Even if you dutifully separate your paper and your plastics, there’s still more you can do to maintain an eco-friendly home. All those smoothie bowls, avocado toasts, and veggie scrambles, for example? From the banana peels and avocado pits to the kale stems, you’re always left with a ton of food fragments that end up in the trash. And then there are the leftovers. Sometimes you just don’t have the appetite to finish that entire Impossible burger, so into the bin it goes.
It may seem like NBD, but all of this wasted food ends up in landfills eventually—usually wrapped up in not-so-eco-friendly plastic garbage bags. One solution: Composting. The concept is pretty simple. Instead of throwing out fruit and veggie scraps, coffee grounds, and even eggshells, you feed them to the Earth. By adding these materials to soil, you’ll not only help it retain moisture, but also promote bacteria that will help nearby plants flourish.
“Composting recycles food, allowing the nutrients in food scraps to be used again in soil,” explains Dana Gunders, the bonafide food waste expert, scientist, and author of Waste-Free Kitchen Handbook. “It also leads to less greenhouse gas emissions as compared with food rotting in landfills, and helps soil hold water better, leading to less overall water use in farms that use compost.”
That being said, there are some things to know before welcoming a heaping pile of food scraps to your backyard (or kitchen!) So to help get you started, I asked Gunders some of my most pressing composting q’s. And yes, her tips are accessible to everyone—even if your space could qualify for tiny-home status.
Keep reading to dig into the tricks that every composting newbie needs to know.
What to trash and what to compost
According to Gunders, the first step on your composting journey should be to take a hard look at the amount of food you’re throwing away, and reduce it wherever you can. “Composting is a great thing to do with food that can’t be eaten, but it doesn’t make it less important to waste less food in the first place, says Gunders. Not only will this make composting more manageable, but food waste is a major problem in general—The New York Times reports that Americans needlessly trash more than $160 billion of food per year. (Check out Save The Food for lots of great tips on reversing this trend.)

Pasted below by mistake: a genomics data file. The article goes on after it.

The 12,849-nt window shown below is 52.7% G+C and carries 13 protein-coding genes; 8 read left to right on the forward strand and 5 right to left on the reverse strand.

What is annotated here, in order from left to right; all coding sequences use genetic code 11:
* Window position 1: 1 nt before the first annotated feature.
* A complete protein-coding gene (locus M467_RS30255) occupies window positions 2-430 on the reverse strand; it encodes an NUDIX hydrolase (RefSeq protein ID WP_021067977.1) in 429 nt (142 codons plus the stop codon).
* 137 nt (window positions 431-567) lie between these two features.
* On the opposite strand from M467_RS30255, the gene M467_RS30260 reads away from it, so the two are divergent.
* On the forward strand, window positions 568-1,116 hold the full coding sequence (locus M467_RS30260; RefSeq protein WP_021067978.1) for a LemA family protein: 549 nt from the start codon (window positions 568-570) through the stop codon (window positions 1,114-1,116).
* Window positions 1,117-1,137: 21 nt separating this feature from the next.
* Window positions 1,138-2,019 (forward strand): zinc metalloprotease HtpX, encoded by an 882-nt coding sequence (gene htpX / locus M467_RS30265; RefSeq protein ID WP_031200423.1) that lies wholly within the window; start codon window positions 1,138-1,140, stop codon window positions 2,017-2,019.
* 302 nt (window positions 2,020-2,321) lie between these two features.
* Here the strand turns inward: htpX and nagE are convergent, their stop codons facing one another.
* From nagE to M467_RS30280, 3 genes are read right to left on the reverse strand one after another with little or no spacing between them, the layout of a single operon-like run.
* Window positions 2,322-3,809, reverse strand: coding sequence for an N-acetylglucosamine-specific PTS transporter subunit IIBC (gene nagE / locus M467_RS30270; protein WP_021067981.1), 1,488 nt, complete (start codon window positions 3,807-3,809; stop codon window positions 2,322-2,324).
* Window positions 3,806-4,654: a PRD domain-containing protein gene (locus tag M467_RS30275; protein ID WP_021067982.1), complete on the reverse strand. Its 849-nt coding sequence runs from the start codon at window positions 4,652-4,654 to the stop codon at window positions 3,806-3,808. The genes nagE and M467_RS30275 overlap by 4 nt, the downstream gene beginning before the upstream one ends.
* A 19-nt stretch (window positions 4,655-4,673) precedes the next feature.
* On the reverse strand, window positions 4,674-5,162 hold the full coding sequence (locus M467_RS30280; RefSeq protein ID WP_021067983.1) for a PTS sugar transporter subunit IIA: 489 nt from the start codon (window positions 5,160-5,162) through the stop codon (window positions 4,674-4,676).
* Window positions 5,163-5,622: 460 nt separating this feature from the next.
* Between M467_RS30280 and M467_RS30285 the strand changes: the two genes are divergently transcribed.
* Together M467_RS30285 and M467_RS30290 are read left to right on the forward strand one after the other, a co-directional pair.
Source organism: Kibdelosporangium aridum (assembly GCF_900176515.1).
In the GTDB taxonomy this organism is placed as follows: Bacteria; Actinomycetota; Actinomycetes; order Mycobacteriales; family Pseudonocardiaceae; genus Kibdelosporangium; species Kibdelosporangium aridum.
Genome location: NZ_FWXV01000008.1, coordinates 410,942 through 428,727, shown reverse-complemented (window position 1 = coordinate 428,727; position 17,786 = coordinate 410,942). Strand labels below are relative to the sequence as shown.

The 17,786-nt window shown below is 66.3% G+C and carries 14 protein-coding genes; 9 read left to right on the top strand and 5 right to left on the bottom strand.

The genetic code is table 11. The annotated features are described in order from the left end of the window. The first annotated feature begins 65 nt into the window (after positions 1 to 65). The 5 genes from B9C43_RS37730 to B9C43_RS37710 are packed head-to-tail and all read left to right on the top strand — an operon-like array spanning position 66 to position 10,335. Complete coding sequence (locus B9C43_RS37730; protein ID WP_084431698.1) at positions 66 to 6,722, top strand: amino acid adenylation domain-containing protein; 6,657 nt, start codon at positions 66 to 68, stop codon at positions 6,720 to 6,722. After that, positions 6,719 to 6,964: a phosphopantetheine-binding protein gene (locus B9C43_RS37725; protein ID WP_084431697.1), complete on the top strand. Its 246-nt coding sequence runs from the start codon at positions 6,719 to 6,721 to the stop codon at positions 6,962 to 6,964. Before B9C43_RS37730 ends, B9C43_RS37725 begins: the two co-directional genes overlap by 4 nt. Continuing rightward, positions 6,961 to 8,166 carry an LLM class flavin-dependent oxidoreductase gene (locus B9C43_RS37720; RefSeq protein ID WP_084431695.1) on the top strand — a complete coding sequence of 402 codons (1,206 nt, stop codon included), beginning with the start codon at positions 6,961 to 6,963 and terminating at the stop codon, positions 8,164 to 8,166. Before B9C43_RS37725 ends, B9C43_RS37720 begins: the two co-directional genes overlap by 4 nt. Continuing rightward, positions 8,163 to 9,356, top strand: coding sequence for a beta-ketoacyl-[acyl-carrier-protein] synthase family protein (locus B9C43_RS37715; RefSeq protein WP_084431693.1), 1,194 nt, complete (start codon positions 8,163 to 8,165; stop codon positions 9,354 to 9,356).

Once that’s out of the way, some compost-safe foods include fruit and veggie scraps, coffee grounds, leaves, eggshells, and nutshells. You can even compost tea bags, house plants, and floral bouquets. Meat and fish bones, pet litter, dirty diapers, dairy products, and oils go in the trash. (Letting milk rot outside for days is not a good idea.)
If you’re using your city’s sanitation program or local drop-off centers, the guidelines may be looser depending on where you live. “Typically, municipal compost programs accept meat, bones, paper plates, egg cartons, and even pizza boxes,” says Gunders. So check the regulations and strategize accordingly.
What about the smell?
Think composting is stinky business? Guess again. When done properly, you probably won’t even notice the pile of food scraps building in your tiny apartment. First, get yourself a bin and liner bags specifically designed to trap in odors. You’ll keep this bin in your kitchen, under the sink, or even in the freezer.
Another tip for ensuring an odor-free compost experience: Mix newspaper strips in with your compost, or throw a few on each time you put food in. “You should put roughly two parts brown matter—like leaves or paper—for every one part green, which is most food scraps,” says Gunders. “This is to balance the right amount of carbon and nitrogen so that your compost won’t smell and it will provide the right nutrient balance to your soil.” Oh, and empty your bin often—your nose will generally tell you when it’s time.
No backyard? No problem.
Contrary to popular belief, you don’t need a 200-square-foot outdoor space with plush grass to dig a compost hole. First, find out if your city has a composting program in place. New York City, for example, began distributing little brown plastic bins for residents to compost, designating specific days for pick-up. If your city isn’t yet on board with the composting trend (yet!) you can sign up for a private service or find a local drop-off location. Then, write a friendly letter to your local government, encouraging them to get with the program.
You also have the option to compost indoors. “It’s not for everyone, but I suggest using a worm bin if you try,” says Gunders. (Yes, this is exactly what it sounds like—a bin full of worms that eat your food scraps. Directions here.) And if creepy-crawlies aren’t your jam, you can always send your compostable items down the drain. “In-sink garbage disposals are a good alternative for many of your food scraps when composting is not an option,” says Gunder. Whatever you choose, you’ll know you’re doing your part to make the planet a little healthier, with almost zero extra effort required. Next up: Switch to a reusable coffee cup, perhaps?
Food waste is especially sad when almond butter is involved. Here’s how to finish every last drop from your jar. Okay, just kidding—all food waste is distressing. This calculator will help you cut back when you’re cooking for a crowd.
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